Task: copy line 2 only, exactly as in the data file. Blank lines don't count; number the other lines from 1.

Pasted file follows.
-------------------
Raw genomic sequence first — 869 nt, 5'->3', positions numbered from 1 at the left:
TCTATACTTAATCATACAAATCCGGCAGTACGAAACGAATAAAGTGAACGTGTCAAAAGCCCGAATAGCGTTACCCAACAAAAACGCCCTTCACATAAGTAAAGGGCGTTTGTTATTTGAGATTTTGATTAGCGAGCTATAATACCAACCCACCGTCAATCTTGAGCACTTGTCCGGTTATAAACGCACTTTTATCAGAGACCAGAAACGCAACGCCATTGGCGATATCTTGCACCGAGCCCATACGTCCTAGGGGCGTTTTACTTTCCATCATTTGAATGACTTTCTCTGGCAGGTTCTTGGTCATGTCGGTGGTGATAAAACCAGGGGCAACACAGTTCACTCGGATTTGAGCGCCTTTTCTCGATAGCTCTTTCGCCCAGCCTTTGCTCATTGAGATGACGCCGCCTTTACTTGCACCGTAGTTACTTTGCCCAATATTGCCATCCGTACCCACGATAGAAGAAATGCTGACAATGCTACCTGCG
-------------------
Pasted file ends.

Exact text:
TCTATACTTAATCATACAAATCCGGCAGTACGAAACGAATAAAGTGAACGTGTCAAAAGCCCGAATAGCGTTACCCAACAAAAACGCCCTTCACATAAGTAAAGGGCGTTTGTTATTTGAGATTTTGATTAGCGAGCTATAATACCAACCCACCGTCAATCTTGAGCACTTGTCCGGTTATAAACGCACTTTTATCAGAGACCAGAAACGCAACGCCATTGGCGATATCTTGCACCGAGCCCATACGTCCTAGGGGCGTTTTACTTTCCATCATTTGAATGACTTTCTCTGGCAGGTTCTTGGTCATGTCGGTGGTGATAAAACCAGGGGCAACACAGTTCACTCGGATTTGAGCGCCTTTTCTCGATAGCTCTTTCGCCCAGCCTTTGCTCATTGAGATGACGCCGCCTTTACTTGCACCGTAGTTACTTTGCCCAATATTGCCATCCGTACCCACGATAGAAGAAATGCTGACAATGCTACCTGCG